Don’t misconstrue that title to mean I knew Robin Williams. I have, in fact, never met the man. I mean, he was on my pajamas when I was 5 and my older brother wore a pair of suspenders based on Mork’s famous ones. But I didn’t know Robin Williams. I did indeed grow up with him, though. He was a constant in my childhood. Sure, my brother and I loved Robin Williams on Mork & Mindy, and especially in Robert Altman’s bizarre Popeye movie. Going back and watching that movie today I see how that entire crew might’ve been coke-addled and out of their minds, but Mr. Williams stayed true to the Popeye of those early Max Fleischer cartoons I ate up as a little kid. But more than those it was his comedy that always got me. He was the first comedian that my whole family loved and followed like a rock star. My parents rented his comedy specials in the 80s and despite them being pretty adult routines I sat as a 9 year-old and watched them, laughing until I was wheezing and had tears streaming down my cheeks. He was manic and all over the place. He referenced everything from politics to Hollywood to his childhood to his own personal demons. All was open for discussion on the stage. There he exorcised those demons and let a crowd of fans and drunks watch the proceedings. For me, he was the funniest person in the world.
Anything he made I would watch. It didn’t matter if the reviews were bad. The World According To Garp, Survivors, Moscow On The Hudson, Dead Poet’s Society, Good Morning Vietnam, Club Paradise, and The Best Of Times were just a few of his films that I loved growing up. The World According To Garp especially had an affect on me. It showed him being funny, but serious. My adolescent mind didn’t know you could be both, but this guy was. He was everything. His late night visits to Johnny Carson, and especially David Letterman, were worth staying up to 11:30pm for….or at least talking my dad into setting the VCR to record it so I could watch it after school the next day. I’d felt like I’d been punched in the gut after seeing him on Letterman. You could tell there was a real friendship there. They came up together doing comedy and that showed every time Robin Williams showed up on Late Night With David Letterman.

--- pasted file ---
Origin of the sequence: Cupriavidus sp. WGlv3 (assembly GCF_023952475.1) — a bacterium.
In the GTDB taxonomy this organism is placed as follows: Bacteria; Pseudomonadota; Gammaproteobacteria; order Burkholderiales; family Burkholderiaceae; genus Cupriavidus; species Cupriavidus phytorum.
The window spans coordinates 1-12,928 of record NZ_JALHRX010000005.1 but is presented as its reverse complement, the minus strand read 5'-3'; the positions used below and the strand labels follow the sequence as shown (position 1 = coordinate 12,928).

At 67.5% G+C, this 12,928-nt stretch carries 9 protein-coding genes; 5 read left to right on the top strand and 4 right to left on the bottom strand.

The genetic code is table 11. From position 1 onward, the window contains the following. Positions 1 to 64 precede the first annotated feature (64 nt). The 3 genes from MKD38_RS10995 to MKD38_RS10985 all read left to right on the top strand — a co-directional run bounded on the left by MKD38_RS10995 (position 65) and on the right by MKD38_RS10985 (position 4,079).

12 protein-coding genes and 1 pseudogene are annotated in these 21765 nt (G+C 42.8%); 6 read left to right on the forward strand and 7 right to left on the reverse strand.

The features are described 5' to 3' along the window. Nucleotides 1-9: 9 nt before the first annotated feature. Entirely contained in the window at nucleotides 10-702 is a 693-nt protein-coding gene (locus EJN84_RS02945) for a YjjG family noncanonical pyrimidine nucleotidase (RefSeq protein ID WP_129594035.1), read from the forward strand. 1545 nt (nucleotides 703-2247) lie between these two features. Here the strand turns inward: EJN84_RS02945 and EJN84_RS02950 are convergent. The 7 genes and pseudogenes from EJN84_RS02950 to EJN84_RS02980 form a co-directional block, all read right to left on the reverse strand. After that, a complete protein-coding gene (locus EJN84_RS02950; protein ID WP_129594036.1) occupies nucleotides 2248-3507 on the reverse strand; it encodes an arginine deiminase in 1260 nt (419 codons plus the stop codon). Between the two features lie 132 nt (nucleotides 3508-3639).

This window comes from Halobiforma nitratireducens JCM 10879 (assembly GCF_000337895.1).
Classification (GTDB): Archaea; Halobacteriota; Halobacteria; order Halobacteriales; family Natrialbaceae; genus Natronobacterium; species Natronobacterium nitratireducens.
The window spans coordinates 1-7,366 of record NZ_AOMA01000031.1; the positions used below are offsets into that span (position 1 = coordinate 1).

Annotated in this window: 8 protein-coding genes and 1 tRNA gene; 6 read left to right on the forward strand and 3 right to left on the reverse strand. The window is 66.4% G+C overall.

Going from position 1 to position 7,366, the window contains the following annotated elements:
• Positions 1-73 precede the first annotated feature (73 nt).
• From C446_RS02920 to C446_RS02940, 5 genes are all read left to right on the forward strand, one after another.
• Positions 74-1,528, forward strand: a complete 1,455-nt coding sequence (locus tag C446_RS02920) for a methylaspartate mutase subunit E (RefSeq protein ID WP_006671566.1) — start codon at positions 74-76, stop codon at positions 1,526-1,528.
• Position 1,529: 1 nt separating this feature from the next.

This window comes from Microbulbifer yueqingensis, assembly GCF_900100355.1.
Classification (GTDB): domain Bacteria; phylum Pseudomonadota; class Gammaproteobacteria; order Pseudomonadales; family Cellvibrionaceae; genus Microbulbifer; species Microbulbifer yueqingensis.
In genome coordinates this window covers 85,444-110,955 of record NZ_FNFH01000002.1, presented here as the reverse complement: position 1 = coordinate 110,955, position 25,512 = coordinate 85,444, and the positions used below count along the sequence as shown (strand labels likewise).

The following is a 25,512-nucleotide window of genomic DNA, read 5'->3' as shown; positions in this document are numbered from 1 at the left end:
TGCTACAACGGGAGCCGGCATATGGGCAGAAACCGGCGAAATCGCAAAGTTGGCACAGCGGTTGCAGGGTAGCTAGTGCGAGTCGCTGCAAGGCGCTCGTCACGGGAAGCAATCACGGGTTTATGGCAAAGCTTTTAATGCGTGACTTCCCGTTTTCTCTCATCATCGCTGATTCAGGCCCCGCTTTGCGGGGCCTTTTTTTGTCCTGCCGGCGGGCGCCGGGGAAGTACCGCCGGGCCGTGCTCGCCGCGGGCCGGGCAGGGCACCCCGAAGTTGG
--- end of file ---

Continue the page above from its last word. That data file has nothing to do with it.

As I got older his film roles got better. He made two movies in-particular that had a lasting affect on me. Awakenings and The Fisher King. Two movies that showed a depth to the guy that I never knew he had. Awakenings I liked for more than just the movie itself. It has sentimental value to me. It was my junior year in high school and my girlfriend of three weeks had broken up with me. At first I thought it’s no big deal. Whatever, right? Then after about a week I started to get pretty bummed out about it. Then out of the blue my ex-girlfriend gives me a note in the hallway and says she wants to talk about things…or something like that(it was 23 years ago, folks.) Anyways, on a Sunday afternoon my girlfriend came and picked me up(she had her license…I was a late bloomer) and we went to see Awakenings. I really liked that movie, but I really liked the company even more. You could ask my girlfriend what she thought of it, as she’s my wife of 18 years now.
The Fisher King was the movie that just blew me away. It felt like something far deeper than just a popcorn flick. It felt more human than anything I’d seen up to that point. I was still in high school, and this movie made me feel like I’d matured by the time I walked out of the theater. Robin Williams was amazing in it, and it was a precursory role to a career that would show the amazing depth the man possessed….and possibly the darkness he carried throughout his life.
I don’t know. I could go on and on about all the amazing roles and what an amazing actor Robin Williams was, but you could go to a million spots on the interweb and read that shit. Mr. Williams was a huge part of my childhood and a huge part in helping to form that all important human “thing” we call a sense of humor. My mom and dad are first on that list, followed by my brother and chimpanzee birthday cards. Then Robin Williams. Today I’m sad. For the loss of a truly beautiful mind and artist. For the loss of a funny, funny human being. For the loss his family is enduring right now.
I wish I still had those suspenders.